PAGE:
Then I found Sweet Valley High books and Trixie Belden and Nancy Drew and spent my summer competing with my cousing to see who could finish the books first (she always won). Thank goodness I found something a bit more my age...

Posted by Heather Cook at March 31, 2006 11:43 AM

I was also a terribly early reader, and ended up reading all sorts of things too early (for example, it ruined J.R.R. Tolkien for me, because I wasn't ready for that level of complexity and description). I never read anything that ruined *me* though, despite stumbling on some fairly descriptive sex scenes in a book I got at the fourth grade book fair .

I also read a lot more of my mom's novels than I should have, but missed the innuendo, and skipped the sex scenes. I was self-censoring, and my folks never got involved. Like everything in life and parenting, I am sure it depends on the kid.

I don't know what I will do as a parent - probably a lot of parallel reading as you suggest.

Posted by redzils at March 31, 2006 12:12 PM

I think parents also need to know their kids and what kind of "no" they'll respond to. My mother FORBID us to read 'Jaws' and it resulted in my sister Aimee (of the earlier response) and I sneaking it out to the garage and reading it by flashlight. Also, 'The Godfather'. And kids who are really advanced readers tend to have fabulous imaginations. For example, reading such books could cause a child to be afraid to use the toilet for fear a preternaturally large uber-shark might come up through the bowl and bite her butt off. Or, say, cause an exagerrated fear of Mafia hitmen. In a preteen Irish girl. In Weymouth. Massachusetts.

I'm just sayin'...

Posted by Laura at March 31, 2006 12:21 PM

This issue strikes a nerve with me. I have a YA book under contract right now, although I didn't realize it was for a YA audience until the publisher who accepted my manuscript suggested we market it that way. It's rough. I wrote a story that I wholeheartedly believed in, mostly imagining 20-year-olds picking it up. Now I'm learning that, if it's in the YA section of bookstores, 14-year-olds might be reading this thing. If I wasn't a mother of an eight-year-old who is DYING to read her mommy's novel, I probably wouldn't give so much thought to how it's marketed. But I am what I am. And the novel is what it is. I have tried to remain faithful to my characters and the story (which has violence and language flags all over it), while keeping this newly-realized audience in mind. It's still being revised, so keep your fingers crossed for me that I do a good job.

Posted by Cathy at March 31, 2006 12:22 PM

Let me start this post off by saying I had sex very early, and all for the wrong reasons. I was raped at 13, and my parents made some very bad choices in dealing with it. It only got worse when I was raped at 16. I was a very early reader, a very early everything and I survived being me. I had to learn for myself, books helped a lot,it's not that they didn't want to do right, they just weren't equipped to have a daughter like me.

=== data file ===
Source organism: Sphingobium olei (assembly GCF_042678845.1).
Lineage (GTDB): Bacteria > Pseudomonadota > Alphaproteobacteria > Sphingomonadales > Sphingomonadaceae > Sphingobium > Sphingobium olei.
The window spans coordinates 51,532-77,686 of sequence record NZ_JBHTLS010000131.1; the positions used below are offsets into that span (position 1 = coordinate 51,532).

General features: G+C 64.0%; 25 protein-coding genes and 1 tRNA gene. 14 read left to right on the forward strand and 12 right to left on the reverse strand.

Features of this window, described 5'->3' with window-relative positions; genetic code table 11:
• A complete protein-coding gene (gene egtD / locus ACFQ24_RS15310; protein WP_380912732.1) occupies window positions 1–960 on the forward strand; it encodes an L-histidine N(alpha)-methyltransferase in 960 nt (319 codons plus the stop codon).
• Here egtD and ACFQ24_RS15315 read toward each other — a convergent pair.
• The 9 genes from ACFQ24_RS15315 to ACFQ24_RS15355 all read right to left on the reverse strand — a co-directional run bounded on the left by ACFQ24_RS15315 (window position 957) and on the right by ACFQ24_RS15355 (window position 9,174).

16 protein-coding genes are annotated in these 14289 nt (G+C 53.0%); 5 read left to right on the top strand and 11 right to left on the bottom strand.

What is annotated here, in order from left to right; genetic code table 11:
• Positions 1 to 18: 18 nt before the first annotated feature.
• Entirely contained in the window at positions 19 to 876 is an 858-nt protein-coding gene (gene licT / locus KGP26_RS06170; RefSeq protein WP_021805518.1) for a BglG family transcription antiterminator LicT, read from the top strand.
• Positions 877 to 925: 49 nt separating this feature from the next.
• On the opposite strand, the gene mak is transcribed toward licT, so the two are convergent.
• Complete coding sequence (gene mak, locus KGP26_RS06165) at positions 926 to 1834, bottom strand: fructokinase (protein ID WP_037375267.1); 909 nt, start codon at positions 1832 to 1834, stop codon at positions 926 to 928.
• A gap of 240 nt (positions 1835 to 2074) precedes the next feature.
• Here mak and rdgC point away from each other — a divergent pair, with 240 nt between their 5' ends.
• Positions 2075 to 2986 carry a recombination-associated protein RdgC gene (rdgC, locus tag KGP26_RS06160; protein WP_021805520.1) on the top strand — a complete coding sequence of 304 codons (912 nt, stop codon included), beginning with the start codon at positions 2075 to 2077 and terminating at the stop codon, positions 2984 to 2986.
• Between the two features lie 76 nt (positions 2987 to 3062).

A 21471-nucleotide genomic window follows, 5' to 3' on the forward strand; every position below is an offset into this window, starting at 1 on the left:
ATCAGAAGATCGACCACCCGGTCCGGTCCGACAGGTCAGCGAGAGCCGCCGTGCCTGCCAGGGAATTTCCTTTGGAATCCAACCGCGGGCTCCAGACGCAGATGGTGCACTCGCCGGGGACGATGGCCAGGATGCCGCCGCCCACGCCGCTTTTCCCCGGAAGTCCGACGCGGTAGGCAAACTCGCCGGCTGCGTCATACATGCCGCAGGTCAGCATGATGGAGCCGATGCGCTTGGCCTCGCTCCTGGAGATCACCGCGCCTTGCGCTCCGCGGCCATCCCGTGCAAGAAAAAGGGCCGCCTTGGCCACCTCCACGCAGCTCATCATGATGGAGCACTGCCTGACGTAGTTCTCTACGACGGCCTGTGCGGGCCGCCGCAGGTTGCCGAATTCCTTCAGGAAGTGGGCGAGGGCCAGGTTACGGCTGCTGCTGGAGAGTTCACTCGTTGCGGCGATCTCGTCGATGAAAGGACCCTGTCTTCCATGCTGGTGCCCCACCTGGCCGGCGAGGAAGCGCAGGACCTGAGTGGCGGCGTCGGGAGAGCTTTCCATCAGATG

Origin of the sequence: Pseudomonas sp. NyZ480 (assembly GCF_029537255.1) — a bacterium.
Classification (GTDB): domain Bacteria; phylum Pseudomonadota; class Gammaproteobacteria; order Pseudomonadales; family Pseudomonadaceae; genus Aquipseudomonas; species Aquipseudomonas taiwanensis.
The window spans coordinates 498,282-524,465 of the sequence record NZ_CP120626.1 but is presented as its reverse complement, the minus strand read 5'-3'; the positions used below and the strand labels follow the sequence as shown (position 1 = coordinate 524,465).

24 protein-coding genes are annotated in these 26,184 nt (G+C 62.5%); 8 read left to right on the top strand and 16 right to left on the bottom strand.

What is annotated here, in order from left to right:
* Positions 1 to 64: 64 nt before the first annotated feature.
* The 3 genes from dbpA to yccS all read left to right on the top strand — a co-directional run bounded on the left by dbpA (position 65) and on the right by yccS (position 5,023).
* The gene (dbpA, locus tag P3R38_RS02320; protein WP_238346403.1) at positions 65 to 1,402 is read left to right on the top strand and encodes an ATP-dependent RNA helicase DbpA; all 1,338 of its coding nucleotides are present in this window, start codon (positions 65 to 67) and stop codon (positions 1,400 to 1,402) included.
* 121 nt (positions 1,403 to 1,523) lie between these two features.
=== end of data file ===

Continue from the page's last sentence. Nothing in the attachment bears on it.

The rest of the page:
I didn't read Forever (to my knowlegde) I'd never heard of it before. But I did read Lady's Chatterly's Lover, I wasn't impressed. And I did read a lot of other books. What I did learn was that everything is not as it seems and to ask questions. When I became a parent I remembered this and determined I would be an accessible parent, there to answer questions. To ban something only makes a child want it more, a teen want it more, a husband want it more. The answer I thought was being up front and dealing with it together.

My credo for parenthood was and is to be honest as I can possibly be, address things in advance, never stay mad, and to not judge. This is as true in book choice as it is in sex, drugs, and rock n' roll.

And for those of you who think you can't be your child's friend. If you taught them respect first, listened to them, and talked openly friendship and respect will be your best allies when you're a single parent.

Posted by Cele at March 31, 2006 12:50 PM

Okay, so I was an early reader who read Forever at I think 13 or maybe even 12, intentionally bid adeiu to my virginity at 16, and still don't regret it lo these many MANY years later even though the thought of my daughter who is halfway to 16 NOW doing either of those things fills me with a horrible crampy tummy ache.

But I am not writing to talk about me.

I am also the mother of an almost 10 year old son with Asperger Syndrome. He is VERY high functioning and is reading at a high school level now, in 4th grade. He does not like fiction at all and really STRONGLY prefers encyclopedias and things of that nature, but recently he was assigned a book report, and the book had to be fiction. The teacher was very clear that each kid should choose a book at his/her reading level, and my son chose a book in the Left Behind: The Kids series.

I didn't know about this until he was 3 chapters in. My concern was that the religious themes presented in the book veered SO incredibly far from our religious beliefs as a family (we are lapsed UUs) that he would be totally weirded out by them and by the very idea of Christianity altogether, particularly the flavor represented in the books. So I told him that if he had any questions or concerns about anything in the book, or if anything in the book made him feel "weird and icky" (his terminology), he should tell me.